[Ed. – Making thermonuclear war on parody.]
Davis, a Democrat who rose to national prominence during a dramatic filibuster of a restrictive abortion bill in the Texas legislature last year, is now campaigning for her state’s highest office on a life story that has her rising from humble beginnings through “hard work and optimism,” as she told NBC, then pursuing higher education, as her campaign website says, with “the help of academic scholarships, student loans, and state and federal grants.” Now that she is in a high-profile and hotly partisan race, it has come out that she also benefited from the moral and financial support of her second (now ex) husband, Jeff Davis. In the process, though, behavior we would expect and hardly notice in a man is being portrayed as freakish and problematic in a woman.
The kerfuffle began last weekend, with the publication of a profile in the Dallas Morning News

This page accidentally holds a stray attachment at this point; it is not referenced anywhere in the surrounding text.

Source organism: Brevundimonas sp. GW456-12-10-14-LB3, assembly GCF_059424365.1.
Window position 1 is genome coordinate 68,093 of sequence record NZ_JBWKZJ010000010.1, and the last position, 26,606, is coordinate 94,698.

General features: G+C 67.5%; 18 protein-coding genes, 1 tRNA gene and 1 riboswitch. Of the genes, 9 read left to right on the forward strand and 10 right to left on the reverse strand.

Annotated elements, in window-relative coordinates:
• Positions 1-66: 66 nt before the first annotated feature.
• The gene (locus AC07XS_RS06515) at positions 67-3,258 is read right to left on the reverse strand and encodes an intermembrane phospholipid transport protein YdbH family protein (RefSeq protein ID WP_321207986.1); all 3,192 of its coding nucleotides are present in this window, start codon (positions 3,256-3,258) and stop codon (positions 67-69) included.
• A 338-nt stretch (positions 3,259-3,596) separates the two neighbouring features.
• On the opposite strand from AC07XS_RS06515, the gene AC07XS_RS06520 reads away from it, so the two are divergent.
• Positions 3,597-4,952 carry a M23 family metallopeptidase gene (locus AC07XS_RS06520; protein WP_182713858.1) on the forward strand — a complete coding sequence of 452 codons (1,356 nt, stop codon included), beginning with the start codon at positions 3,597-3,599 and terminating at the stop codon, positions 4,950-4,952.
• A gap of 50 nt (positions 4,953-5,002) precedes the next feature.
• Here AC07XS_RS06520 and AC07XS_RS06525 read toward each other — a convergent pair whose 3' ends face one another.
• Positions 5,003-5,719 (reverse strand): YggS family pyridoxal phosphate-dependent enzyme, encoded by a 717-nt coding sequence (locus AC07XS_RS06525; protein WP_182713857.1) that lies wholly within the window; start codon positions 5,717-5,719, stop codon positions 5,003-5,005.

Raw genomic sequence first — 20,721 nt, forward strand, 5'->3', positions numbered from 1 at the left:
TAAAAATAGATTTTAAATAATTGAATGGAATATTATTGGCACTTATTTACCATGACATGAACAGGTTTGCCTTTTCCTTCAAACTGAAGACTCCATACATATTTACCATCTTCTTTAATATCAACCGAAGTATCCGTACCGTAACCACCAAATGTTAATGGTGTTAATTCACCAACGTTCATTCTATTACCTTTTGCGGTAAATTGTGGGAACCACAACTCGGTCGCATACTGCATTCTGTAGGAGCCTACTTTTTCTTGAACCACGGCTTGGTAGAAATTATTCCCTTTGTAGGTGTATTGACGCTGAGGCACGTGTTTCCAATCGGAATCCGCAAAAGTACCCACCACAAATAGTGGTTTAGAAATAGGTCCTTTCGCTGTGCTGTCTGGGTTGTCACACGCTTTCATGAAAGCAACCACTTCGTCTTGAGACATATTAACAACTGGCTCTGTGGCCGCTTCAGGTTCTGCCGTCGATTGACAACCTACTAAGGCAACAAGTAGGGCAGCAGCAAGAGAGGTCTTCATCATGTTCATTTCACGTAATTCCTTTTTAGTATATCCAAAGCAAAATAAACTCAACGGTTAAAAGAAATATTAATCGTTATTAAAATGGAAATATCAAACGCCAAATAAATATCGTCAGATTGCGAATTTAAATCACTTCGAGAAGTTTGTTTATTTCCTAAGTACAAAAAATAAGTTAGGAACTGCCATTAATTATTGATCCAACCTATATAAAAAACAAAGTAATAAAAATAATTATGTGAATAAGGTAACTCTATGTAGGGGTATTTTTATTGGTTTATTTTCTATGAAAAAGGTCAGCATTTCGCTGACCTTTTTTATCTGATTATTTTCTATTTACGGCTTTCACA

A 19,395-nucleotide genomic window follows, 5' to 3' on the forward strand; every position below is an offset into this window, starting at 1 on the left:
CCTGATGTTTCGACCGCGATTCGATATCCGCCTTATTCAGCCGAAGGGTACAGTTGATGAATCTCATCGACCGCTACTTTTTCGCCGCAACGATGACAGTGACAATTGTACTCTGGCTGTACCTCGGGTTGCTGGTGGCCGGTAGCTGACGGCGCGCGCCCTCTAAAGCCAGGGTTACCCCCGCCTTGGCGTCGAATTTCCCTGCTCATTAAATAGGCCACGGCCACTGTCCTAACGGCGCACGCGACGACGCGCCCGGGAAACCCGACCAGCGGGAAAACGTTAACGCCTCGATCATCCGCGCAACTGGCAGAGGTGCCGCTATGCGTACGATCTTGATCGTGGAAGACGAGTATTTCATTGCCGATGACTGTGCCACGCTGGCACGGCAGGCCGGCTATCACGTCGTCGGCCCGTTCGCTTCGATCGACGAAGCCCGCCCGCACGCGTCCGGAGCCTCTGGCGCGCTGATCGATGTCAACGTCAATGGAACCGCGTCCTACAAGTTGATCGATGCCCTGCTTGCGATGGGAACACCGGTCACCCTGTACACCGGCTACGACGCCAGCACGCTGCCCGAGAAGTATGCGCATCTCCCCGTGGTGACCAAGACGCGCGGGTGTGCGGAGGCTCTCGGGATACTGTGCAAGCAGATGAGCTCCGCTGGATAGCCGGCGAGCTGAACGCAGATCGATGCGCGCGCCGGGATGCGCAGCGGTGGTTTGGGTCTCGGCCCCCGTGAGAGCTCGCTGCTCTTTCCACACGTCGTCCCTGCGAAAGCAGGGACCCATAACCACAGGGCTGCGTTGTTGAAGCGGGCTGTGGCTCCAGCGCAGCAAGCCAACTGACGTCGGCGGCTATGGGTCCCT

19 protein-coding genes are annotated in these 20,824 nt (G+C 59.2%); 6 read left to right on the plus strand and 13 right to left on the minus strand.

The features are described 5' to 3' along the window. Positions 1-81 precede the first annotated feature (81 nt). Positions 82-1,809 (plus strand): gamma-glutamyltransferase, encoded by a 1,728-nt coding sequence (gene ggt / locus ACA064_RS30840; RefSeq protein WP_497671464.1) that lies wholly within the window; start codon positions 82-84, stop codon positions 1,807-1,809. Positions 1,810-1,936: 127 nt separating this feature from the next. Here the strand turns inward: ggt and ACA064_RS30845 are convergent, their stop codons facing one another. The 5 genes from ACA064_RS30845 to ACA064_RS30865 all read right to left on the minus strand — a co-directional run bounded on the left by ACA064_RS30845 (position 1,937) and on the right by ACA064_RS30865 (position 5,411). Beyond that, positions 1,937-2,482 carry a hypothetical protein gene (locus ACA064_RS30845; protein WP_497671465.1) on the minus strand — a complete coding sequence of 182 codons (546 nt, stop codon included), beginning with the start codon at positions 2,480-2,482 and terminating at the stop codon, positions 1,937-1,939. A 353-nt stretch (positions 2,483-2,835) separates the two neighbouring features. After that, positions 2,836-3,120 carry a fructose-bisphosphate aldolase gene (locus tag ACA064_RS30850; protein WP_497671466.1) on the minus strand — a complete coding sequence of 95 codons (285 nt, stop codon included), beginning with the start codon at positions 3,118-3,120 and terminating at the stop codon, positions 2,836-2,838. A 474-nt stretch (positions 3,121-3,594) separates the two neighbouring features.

that filled out gaps in her story, and continued all week as Davis was spun by her critics as a social climber, an ingrate, a neglectful mother. She has been chastised for starting out in her marriage as a dependent (golddigger!), and finishing it as a lawyer so financially successful that she was the one paying child support to her ex-husband (careerist harpy!). While this professional and relational arc is seen by some as deviant and unattractive, I’ll tell you what strikes me, reading her life story: how common it is. Countless women of Davis’s generation—she was born in 1963—grew up expecting one kind of marriage and then found themselves living another. Countless women started out in marriages where they were the junior partner, then at some point—to their own surprise as much as anybody’s—pulled ahead. In that way, Wendy Davis’s life is ordinary, but it’s something we haven’t come to terms with as a culture.
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